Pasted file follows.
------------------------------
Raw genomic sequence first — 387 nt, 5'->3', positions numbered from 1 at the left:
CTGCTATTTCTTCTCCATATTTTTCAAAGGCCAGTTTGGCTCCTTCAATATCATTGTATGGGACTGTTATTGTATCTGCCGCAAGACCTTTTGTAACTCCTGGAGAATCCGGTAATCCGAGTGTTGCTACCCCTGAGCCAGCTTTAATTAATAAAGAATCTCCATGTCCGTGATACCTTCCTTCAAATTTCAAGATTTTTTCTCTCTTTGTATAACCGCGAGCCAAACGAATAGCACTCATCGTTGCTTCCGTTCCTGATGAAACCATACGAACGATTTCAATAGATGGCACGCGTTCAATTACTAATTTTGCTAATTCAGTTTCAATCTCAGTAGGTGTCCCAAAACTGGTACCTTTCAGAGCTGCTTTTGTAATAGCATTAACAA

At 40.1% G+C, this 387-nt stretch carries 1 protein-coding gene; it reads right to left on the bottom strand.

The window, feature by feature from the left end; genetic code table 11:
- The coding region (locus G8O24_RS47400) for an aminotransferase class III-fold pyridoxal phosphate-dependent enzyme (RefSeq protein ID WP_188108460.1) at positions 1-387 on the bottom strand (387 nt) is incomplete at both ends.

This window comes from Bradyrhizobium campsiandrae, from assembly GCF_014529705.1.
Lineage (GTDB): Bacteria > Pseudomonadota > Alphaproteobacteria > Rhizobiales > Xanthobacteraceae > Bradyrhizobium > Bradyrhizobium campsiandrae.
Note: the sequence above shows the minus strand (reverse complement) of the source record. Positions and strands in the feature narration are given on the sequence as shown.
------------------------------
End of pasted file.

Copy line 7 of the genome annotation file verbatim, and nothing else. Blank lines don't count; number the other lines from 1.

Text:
Lineage (GTDB): Bacteria > Pseudomonadota > Alphaproteobacteria > Rhizobiales > Xanthobacteraceae > Bradyrhizobium > Bradyrhizobium campsiandrae.